How To Make Diversity Work For You
A story of discovering the power of diversity
Diversity has for long been associated only with different cultures, skin colors and ages. When you have an international team you’re diverse, right?
The time is long over where you can judge culture by looking at someone’s skin color or heritage. I’ve met a lot of western thinking Chinese women. Just because they’re Chinese doesn’t meant they fit into the traditional role associated with Chinese women as subservient and quiet. I’ve met as many open-minded African white males as I’ve met the more traditional close-minded ones only interested in rugby and drinking beer while the women cook in the kitchen.
I’ve met Asians born and bred in America, I’ve met Americans born and bred in Asia. I’ve met more black people in France than in Africa. I’ve worked in teams with only locals that were more diverse than some international teams consisting of a broad range of nationalities.
Skin color, facial features, age and nationality says something about you, that is undeniable. But it is what goes on in your mind that really sheds light on the capacity for embracing diversity.
Same-same, But Different
Diversity is about accepting differences. It’s about being open to listen for understanding, not trying to make someone fit into your mold of what you perceive to be “good” behavior.
For example, in most of the western world, it is considered good manners when a man holds the door and allows the woman to enter first. In Africa, however, it is considered to be cowardly as it is the role of the man to protect the woman. By walking into a door first, they can make sure that the room is safe of wild animals or ‘tsotsi’s’ before allowing the woman enter. They also have a culture where speaking loud enough for everyone to hear means that you have nothing to hide and it means you are not gossiping —considered a good trait. In the western world, it is often seen as rude and selfish.
In the western world, being able to respond immediately and say no in a meeting is valued as strong leadership skills. In Asia, saying no to a superior is perceived as rude and disrespectful.
We have different rules depending on the geographic location, the industry, even the team. Diversity naturally happens when we play embracing all these different rules rather than for one set of rules to dominate.
The key to embracing diversity is to find people who are willing to step outside of their comfort zone and be open to different ways of thinking.
You can have a more diverse team by putting different roles together than different nationalities as I learned one day by stepping outside my comfort zone attending a coding retreat as the only non-coder in the room. Luckily for me, they included and embraced me for being different. During the course of the day, our collaboration improved as we understood each other a little better.
The first insight surfacing after a first round of coding was how different a tester thinks than a developer and how this can be beneficial. The typical developer is very detail oriented and has an analytical mind. He can spend hours zooming into the intricacies of one function while keeping his focus. I, on the other hand, am a big-picture thinker. I never liked programming simply because it distracted me too much from what I’m naturally good at, namely keeping the big picture in mind. It’s not that I can’t program, it’s that I find it hard to keep my attention on the details when what I really want to do is see the whole. Suddenly, the typical developer-vs-tester competitive relationship turned to a valuable partnership.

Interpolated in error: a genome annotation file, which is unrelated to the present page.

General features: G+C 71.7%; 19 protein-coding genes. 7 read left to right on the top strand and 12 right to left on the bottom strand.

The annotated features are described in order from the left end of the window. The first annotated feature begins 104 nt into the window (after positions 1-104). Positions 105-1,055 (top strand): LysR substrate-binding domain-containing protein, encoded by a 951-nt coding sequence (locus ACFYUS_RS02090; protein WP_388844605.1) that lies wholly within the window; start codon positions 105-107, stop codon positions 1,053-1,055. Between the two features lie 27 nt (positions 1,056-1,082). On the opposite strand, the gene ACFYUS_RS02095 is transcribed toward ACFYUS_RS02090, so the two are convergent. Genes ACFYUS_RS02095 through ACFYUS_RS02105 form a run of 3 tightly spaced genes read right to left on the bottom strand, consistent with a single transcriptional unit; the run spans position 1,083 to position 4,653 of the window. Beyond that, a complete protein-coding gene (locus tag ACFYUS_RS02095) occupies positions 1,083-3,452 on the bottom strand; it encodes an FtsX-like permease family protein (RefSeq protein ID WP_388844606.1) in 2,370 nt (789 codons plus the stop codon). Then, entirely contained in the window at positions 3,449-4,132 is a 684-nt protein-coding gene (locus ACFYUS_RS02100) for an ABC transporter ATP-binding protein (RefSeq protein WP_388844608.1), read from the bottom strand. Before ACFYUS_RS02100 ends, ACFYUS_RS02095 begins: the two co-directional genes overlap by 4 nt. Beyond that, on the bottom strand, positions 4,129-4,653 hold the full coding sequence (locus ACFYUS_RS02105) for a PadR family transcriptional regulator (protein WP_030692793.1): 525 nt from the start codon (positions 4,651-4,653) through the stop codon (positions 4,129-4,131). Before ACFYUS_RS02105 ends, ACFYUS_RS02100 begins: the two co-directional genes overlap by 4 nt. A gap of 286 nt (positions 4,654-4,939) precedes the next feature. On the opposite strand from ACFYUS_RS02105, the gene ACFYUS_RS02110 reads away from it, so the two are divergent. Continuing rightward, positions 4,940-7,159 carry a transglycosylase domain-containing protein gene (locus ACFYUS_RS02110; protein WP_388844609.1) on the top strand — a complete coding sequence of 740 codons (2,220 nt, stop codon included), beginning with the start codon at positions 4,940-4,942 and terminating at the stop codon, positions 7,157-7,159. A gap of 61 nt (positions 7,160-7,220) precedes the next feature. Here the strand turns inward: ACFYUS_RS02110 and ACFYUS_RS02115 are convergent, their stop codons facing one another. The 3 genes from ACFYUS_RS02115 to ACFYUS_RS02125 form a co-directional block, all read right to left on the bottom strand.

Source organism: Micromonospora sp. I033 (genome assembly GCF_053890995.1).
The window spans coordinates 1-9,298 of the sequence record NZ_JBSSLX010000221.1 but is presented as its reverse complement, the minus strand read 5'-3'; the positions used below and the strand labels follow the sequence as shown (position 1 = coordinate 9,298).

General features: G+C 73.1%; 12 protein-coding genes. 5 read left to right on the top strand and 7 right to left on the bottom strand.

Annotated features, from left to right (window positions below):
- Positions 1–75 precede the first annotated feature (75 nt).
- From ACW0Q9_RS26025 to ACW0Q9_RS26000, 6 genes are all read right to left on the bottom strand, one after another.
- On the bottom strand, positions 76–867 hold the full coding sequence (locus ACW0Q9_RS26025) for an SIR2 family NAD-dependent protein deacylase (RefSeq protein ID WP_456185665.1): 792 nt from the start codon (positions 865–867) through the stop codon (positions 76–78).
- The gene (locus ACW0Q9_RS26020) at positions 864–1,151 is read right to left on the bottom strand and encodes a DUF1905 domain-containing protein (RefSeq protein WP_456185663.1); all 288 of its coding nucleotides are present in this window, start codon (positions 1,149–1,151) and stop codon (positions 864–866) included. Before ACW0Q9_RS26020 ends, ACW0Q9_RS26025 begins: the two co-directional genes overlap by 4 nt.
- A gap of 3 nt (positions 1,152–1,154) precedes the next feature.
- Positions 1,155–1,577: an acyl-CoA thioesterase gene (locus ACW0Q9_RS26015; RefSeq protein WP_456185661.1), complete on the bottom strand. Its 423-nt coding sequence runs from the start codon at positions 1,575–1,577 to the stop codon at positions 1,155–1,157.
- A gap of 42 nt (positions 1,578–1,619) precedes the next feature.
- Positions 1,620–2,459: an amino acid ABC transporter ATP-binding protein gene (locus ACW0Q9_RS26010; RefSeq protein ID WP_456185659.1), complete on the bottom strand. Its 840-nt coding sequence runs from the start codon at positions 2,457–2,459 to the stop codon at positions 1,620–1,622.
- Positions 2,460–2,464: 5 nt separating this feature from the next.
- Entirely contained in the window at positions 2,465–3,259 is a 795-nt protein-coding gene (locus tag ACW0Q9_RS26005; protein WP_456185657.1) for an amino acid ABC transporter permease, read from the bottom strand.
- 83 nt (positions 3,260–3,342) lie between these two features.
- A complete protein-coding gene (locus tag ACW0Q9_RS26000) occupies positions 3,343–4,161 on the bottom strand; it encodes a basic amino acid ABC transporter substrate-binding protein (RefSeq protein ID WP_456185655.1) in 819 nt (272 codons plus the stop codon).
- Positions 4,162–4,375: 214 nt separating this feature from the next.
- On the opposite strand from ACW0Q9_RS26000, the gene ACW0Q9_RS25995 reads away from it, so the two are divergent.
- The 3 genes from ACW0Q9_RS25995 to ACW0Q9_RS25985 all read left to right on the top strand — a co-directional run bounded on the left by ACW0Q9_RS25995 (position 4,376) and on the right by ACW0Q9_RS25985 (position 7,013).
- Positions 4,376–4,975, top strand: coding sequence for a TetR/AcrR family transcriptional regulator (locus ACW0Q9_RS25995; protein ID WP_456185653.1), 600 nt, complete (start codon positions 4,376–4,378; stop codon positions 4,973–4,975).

Another insight surfaced when another developer, for the first time, realized the importance of using proper naming conventions to describe objects. The trainer and other coders have complained about this specific developer many times before as he uses generic naming conventions only understandable to him and refuses to change, not seeing the need. I, however, sat next to him and asked him what he thought should be obvious. It seems to me that for the first time it dawned on him how being a developer doesn’t guarantee that you know what is going on inside his mind. He changed the naming convention without any objection to something more meaningful. X1 changed to CustomerAge and X2 changed to NumberOfCustomers. For the first time he understood, but it took someone being different to show the reason.
To get a more diverse team, stop looking at different nationalities. Embrace and include different roles and functions in the team and create an environment of understanding and empathy.
As apposed to only doing pair programming with two or more developers, consider including occasional pair sessions including different roles. Let the product owner or the tester or the designer spend a few hours with the developer and vice versa.
What will surface is a better understanding of the different needs and compassion for the pain points of the other team members. It will mean better collaboration and better products.
Originally published on Medium: https://medium.com/intercultural-mindset/how-to-make-diversity-work-for-you-477bfa078531